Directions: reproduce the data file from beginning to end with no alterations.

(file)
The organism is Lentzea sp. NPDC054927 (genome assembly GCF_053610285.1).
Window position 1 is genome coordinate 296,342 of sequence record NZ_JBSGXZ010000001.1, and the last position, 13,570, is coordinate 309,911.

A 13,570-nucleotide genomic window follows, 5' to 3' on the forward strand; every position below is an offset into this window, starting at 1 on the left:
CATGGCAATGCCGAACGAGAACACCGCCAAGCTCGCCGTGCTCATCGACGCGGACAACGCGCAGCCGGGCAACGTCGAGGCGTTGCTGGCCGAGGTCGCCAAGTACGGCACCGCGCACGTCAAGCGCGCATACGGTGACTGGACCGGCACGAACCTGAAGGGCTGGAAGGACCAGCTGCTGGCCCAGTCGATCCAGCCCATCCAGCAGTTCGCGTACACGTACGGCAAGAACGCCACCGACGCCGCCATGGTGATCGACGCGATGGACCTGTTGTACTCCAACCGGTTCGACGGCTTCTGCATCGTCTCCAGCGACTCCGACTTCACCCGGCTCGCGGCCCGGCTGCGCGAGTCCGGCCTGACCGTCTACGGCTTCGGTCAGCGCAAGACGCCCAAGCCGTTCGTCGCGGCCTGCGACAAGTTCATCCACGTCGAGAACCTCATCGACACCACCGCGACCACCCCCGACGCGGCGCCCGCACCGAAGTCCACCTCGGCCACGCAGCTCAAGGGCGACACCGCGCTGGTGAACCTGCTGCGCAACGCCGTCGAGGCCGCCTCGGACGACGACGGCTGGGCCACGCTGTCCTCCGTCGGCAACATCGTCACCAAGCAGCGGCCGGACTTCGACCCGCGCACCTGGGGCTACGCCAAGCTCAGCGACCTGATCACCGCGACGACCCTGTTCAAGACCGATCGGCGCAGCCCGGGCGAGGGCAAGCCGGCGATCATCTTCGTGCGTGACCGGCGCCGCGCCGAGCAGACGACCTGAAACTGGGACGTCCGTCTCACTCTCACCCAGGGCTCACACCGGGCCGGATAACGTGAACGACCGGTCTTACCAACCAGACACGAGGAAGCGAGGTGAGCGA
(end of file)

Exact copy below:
The organism is Lentzea sp. NPDC054927 (genome assembly GCF_053610285.1).
Window position 1 is genome coordinate 296,342 of sequence record NZ_JBSGXZ010000001.1, and the last position, 13,570, is coordinate 309,911.

A 13,570-nucleotide genomic window follows, 5' to 3' on the forward strand; every position below is an offset into this window, starting at 1 on the left:
CATGGCAATGCCGAACGAGAACACCGCCAAGCTCGCCGTGCTCATCGACGCGGACAACGCGCAGCCGGGCAACGTCGAGGCGTTGCTGGCCGAGGTCGCCAAGTACGGCACCGCGCACGTCAAGCGCGCATACGGTGACTGGACCGGCACGAACCTGAAGGGCTGGAAGGACCAGCTGCTGGCCCAGTCGATCCAGCCCATCCAGCAGTTCGCGTACACGTACGGCAAGAACGCCACCGACGCCGCCATGGTGATCGACGCGATGGACCTGTTGTACTCCAACCGGTTCGACGGCTTCTGCATCGTCTCCAGCGACTCCGACTTCACCCGGCTCGCGGCCCGGCTGCGCGAGTCCGGCCTGACCGTCTACGGCTTCGGTCAGCGCAAGACGCCCAAGCCGTTCGTCGCGGCCTGCGACAAGTTCATCCACGTCGAGAACCTCATCGACACCACCGCGACCACCCCCGACGCGGCGCCCGCACCGAAGTCCACCTCGGCCACGCAGCTCAAGGGCGACACCGCGCTGGTGAACCTGCTGCGCAACGCCGTCGAGGCCGCCTCGGACGACGACGGCTGGGCCACGCTGTCCTCCGTCGGCAACATCGTCACCAAGCAGCGGCCGGACTTCGACCCGCGCACCTGGGGCTACGCCAAGCTCAGCGACCTGATCACCGCGACGACCCTGTTCAAGACCGATCGGCGCAGCCCGGGCGAGGGCAAGCCGGCGATCATCTTCGTGCGTGACCGGCGCCGCGCCGAGCAGACGACCTGAAACTGGGACGTCCGTCTCACTCTCACCCAGGGCTCACACCGGGCCGGATAACGTGAACGACCGGTCTTACCAACCAGACACGAGGAAGCGAGGTGAGCGA